Steroids have been widely used for many decades in pregnancy and, while it’s important to use them sparingly at the lowest dose for the shortest time possible to reduce side effects it is generally considered that the benefits outweigh the risks in cases of severe HG which hasn’t responded to other treatment. There are some side effects that you should be aware of.

Only a tiny amount of the steroids used to treat HG passes from you to your baby and they are generally considered safe for use in pregnancy (steroids are used for many other reasons during pregnancy also such as Crohn’s disease, ulcerative colitis, asthma etc). It is also important to remember that if hyperemesis gravidarum is not treated, it may cause more harm to the baby than any possible effects of a medicine, including steroids.

Potential side effects on the baby:

  • If taken very early in pregnancy there is a possible small increase in risk of cleft lip, although the evidence for this is limited and additional risk factors for oral cleft are malnutrition and folic acid deficiency. Therefore, if taking a steroid also enables you to take folic acid and to eat food then the balance of risk is altered. The base line risk for oral cleft in the general population is around 11 in 10,000. There is not much evidence for how much taking a steroid before 10 weeks increases this, but it is thought to be by around 3 in 10,000. So, in babies exposed to steroids in early pregnancy you might see around 14 in 10,000 oral clefts.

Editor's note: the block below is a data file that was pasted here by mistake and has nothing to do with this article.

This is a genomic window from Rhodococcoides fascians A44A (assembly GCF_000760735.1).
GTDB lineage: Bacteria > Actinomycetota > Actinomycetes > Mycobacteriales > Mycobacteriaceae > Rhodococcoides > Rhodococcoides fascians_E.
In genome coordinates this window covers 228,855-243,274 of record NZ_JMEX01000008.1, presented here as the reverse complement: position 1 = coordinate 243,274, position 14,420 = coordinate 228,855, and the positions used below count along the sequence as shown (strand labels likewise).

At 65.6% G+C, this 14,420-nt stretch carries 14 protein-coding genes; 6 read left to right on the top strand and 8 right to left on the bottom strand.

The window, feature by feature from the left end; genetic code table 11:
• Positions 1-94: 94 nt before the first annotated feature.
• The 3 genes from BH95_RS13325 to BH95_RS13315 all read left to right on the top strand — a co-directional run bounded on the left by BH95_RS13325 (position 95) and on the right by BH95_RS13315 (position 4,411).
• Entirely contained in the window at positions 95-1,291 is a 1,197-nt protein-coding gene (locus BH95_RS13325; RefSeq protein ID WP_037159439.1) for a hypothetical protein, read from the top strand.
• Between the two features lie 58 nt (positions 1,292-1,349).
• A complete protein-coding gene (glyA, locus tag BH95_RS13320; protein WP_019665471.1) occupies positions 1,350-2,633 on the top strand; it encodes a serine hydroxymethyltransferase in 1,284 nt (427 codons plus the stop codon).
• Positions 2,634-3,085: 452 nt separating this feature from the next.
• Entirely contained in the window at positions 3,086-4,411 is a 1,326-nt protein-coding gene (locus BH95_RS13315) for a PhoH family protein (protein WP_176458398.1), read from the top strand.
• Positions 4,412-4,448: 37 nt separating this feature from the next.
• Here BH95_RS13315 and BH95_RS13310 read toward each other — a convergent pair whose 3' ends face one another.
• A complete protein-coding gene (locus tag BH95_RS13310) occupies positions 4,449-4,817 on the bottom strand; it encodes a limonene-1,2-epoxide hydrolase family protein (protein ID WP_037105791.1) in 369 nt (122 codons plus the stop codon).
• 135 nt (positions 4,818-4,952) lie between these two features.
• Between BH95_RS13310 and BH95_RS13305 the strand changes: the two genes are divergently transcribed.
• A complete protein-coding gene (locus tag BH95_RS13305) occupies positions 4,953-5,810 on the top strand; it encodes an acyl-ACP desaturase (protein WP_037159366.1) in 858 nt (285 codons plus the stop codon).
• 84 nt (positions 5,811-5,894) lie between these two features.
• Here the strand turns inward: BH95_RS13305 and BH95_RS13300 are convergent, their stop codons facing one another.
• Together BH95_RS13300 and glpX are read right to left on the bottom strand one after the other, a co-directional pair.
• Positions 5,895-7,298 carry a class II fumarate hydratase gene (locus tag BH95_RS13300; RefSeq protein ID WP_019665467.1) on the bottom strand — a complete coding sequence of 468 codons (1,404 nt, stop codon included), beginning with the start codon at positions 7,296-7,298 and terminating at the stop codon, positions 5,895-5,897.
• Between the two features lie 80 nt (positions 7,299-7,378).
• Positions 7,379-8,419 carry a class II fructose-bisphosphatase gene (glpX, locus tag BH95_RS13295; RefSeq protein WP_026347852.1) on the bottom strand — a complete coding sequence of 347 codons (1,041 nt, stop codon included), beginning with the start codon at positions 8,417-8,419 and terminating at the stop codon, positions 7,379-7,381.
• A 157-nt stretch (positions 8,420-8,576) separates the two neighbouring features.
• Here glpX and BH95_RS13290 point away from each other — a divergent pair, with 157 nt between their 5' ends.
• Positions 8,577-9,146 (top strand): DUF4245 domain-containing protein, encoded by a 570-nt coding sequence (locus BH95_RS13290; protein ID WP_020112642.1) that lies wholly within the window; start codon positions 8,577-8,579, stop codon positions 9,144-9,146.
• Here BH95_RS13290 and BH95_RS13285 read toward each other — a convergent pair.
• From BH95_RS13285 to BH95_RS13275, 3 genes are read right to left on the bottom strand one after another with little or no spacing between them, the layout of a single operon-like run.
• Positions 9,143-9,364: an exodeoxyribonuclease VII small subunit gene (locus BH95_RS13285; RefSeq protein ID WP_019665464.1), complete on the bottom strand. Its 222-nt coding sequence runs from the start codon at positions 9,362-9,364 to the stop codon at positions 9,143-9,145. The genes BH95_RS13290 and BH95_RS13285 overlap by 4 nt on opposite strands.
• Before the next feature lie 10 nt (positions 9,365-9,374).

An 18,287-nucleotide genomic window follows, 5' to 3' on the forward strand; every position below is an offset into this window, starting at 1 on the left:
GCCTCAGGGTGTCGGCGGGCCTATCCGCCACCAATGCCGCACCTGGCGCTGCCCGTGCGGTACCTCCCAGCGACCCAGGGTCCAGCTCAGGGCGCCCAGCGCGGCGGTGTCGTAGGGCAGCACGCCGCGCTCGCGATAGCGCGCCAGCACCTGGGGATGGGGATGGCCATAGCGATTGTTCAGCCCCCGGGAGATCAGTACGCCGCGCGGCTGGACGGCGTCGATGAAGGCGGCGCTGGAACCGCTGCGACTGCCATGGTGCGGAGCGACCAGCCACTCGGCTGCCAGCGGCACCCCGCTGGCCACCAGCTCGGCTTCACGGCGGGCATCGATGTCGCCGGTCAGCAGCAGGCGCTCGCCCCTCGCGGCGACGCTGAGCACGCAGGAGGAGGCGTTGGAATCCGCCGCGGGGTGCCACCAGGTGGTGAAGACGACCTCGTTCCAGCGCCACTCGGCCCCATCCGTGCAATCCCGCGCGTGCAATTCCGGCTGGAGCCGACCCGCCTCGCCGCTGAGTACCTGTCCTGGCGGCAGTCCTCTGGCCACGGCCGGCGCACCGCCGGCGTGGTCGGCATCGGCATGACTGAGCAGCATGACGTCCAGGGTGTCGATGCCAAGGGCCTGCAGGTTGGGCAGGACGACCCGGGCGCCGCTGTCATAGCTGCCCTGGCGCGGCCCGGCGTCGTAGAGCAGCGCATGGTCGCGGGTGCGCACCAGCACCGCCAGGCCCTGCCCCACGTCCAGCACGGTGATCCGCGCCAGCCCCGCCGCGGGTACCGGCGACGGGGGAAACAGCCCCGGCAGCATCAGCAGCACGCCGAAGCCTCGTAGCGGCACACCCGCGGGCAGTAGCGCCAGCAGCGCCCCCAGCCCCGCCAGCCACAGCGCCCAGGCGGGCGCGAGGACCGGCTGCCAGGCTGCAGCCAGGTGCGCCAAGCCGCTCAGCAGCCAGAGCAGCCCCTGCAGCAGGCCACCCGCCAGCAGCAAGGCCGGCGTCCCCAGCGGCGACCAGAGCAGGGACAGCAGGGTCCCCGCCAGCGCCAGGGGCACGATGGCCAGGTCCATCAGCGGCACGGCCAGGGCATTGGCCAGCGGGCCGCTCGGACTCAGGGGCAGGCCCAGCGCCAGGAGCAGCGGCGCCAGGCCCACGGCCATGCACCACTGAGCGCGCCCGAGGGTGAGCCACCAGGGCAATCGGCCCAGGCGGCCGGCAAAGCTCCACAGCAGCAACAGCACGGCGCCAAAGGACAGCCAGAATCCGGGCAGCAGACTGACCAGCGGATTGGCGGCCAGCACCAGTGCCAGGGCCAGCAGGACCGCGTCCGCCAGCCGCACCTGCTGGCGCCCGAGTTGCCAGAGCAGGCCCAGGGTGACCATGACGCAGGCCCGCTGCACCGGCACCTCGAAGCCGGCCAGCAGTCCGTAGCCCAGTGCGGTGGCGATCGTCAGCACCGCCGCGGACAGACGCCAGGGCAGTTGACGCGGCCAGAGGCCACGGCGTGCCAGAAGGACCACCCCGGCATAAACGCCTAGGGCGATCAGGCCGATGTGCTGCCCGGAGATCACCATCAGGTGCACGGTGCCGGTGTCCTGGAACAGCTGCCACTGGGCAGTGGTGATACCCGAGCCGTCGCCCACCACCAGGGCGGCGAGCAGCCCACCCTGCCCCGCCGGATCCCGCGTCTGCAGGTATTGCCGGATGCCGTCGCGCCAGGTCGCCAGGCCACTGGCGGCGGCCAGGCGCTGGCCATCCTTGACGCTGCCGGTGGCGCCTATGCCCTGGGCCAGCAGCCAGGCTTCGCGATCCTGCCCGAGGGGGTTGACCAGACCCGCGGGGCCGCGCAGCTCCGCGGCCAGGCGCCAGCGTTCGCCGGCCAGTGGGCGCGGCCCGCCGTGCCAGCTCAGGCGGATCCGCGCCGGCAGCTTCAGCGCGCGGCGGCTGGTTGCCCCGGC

• Another study has suggested babies may be born with slightly lower birth weight and again, this is also a risk of poorly managed HG, particularly where symptoms are ongoing in the second or third trimester. If taking steroids enables symptom control, the balance of risk is again altered.
  • Chronic exposure to high dose steroids in pregnancy may cause fetal/neonatal adrenal suppression. The baby should be monitored after delivery. However, if you still have severe uncontrolled HG at delivery then the baby would need monitoring also.

If you are still taking steroids at delivery, you will require special monitoring in labour and an increase in dose of steroids until after delivery.

Potential side effects for the pregnant person with long-term steroid use:

  • Developing gestational diabetes – blood sugar monitoring should be performed if taking steroids long term (>4 weeks)
  • Increased risk of infection e.g., urinary tract infections
  • Adrenal suppression which may, very rarely, be irreversible requiring long term replacement and close monitoring as over-replacement and under-replacement carry their own risks too.

What other options are there?

If you would prefer not to take steroids, then you could discuss with your doctor if you are on the maximum doses and combinations of other medication and you could consider trying other novel options such as mirtazapine. If you are able to access regular outpatient IV fluid rehydration, then that may also help you to manage symptoms without the use of steroids. If you are malnourished and unable to eat sufficiently you could also consider a nasogastric tube to receive adequate nutrition.

You can read more about the use of systemic corticosteroids in pregnancy here.

Intravenous fluids

Intravenous (IV, meaning directly into the vein) fluids are given to correct dehydration, and medication can be given through the IV port when oral medication is unable to be kept down.